Biphasic recruitment of TRF2 to DNA damage sites promotes non-sister chromatid homologous recombination repair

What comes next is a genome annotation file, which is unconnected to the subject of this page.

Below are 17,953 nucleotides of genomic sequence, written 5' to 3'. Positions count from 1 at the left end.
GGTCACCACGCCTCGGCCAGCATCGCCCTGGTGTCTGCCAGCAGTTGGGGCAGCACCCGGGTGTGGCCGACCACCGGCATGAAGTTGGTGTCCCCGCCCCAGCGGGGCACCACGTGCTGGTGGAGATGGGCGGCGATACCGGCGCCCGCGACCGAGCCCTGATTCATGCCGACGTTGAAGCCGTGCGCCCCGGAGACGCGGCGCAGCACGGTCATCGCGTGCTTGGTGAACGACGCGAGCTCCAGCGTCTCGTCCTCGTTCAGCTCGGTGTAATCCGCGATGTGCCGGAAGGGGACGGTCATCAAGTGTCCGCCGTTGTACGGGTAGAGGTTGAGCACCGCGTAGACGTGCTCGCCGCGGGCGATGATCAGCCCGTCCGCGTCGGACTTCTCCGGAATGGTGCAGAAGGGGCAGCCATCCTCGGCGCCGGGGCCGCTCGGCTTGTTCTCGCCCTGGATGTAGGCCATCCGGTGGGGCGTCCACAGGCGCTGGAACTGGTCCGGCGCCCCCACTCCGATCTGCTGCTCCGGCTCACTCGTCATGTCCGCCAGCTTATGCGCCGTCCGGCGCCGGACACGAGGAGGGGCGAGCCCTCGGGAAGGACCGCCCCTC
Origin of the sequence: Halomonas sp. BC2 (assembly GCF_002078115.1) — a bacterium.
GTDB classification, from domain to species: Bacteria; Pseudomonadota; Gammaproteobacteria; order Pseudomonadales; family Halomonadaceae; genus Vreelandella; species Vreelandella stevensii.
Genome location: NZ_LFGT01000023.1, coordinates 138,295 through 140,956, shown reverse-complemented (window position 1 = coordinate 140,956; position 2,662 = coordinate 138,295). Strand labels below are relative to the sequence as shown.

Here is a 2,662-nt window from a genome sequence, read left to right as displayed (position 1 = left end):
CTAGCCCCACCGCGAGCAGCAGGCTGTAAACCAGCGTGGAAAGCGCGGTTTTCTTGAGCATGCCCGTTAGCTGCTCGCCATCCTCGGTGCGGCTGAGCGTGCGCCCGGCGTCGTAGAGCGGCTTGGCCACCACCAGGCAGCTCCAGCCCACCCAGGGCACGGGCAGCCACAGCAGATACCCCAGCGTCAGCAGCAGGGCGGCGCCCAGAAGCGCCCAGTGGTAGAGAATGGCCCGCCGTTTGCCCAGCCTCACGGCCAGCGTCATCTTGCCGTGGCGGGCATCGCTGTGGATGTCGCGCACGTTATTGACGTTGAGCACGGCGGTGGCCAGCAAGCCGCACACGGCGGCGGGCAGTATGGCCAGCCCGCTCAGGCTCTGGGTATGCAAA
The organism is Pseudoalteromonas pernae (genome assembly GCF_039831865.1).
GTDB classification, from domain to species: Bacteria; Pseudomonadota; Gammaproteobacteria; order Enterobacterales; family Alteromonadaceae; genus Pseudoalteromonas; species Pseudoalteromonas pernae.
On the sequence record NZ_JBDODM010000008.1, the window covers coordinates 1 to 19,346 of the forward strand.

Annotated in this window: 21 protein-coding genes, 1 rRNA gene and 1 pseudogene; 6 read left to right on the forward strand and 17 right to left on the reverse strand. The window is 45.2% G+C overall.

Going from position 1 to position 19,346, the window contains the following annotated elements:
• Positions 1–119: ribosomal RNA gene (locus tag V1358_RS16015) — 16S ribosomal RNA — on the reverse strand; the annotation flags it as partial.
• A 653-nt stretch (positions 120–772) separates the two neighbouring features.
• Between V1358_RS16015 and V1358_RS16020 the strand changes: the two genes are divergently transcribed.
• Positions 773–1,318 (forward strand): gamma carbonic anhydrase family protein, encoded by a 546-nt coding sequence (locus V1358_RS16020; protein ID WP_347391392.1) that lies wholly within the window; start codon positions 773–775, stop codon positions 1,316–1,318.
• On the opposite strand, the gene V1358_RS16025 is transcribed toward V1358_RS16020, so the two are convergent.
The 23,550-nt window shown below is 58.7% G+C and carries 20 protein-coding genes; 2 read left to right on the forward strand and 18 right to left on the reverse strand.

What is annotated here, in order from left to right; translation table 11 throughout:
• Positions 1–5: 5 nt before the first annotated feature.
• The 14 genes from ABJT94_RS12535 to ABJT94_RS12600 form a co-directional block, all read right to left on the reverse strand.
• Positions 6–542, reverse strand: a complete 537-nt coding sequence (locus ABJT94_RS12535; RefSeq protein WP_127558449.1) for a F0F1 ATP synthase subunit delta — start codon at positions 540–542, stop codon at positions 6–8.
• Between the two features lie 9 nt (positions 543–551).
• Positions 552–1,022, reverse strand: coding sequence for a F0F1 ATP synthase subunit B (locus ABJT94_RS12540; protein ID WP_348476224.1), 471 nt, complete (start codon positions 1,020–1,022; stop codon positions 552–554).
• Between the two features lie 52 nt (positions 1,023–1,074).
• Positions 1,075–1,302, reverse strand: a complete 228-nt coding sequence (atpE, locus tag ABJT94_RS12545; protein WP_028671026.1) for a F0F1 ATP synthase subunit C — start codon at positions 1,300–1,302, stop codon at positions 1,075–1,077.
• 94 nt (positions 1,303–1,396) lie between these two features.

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TRF2 (TERF2) binds to telomeric repeats and is critical for telomere integrity. Evidence suggests that it also localizes to non-telomeric DNA damage sites. However, this recruitment appears to be precarious and functionally controversial. We find that TRF2 recruitment to damage sites occurs by a two-step mechanism: the initial rapid recruitment (phase I), and stable and prolonged association with damage sites (phase II). Phase I is poly(ADP-ribose) polymerase (PARP)-dependent and requires the N-terminal basic domain. The phase II recruitment requires the C-terminal MYB/SANT domain and the iDDR region in the hinge domain, which is mediated by the MRE11 complex and is stimulated by TERT. PARP-dependent recruitment of intrinsically disordered proteins contributes to transient displacement of TRF2 that separates two phases. TRF2 binds to I-PpoI-induced DNA double-strand break sites, which is enhanced by the presence of complex damage and is dependent on PARP and the MRE11 complex. TRF2 depletion affects non-sister chromatid homologous recombination repair, but not homologous recombination between sister chromatids or non-homologous end-joining pathways. Our results demonstrate a unique recruitment mechanism and function of TRF2 at non-telomeric DNA damage sites.
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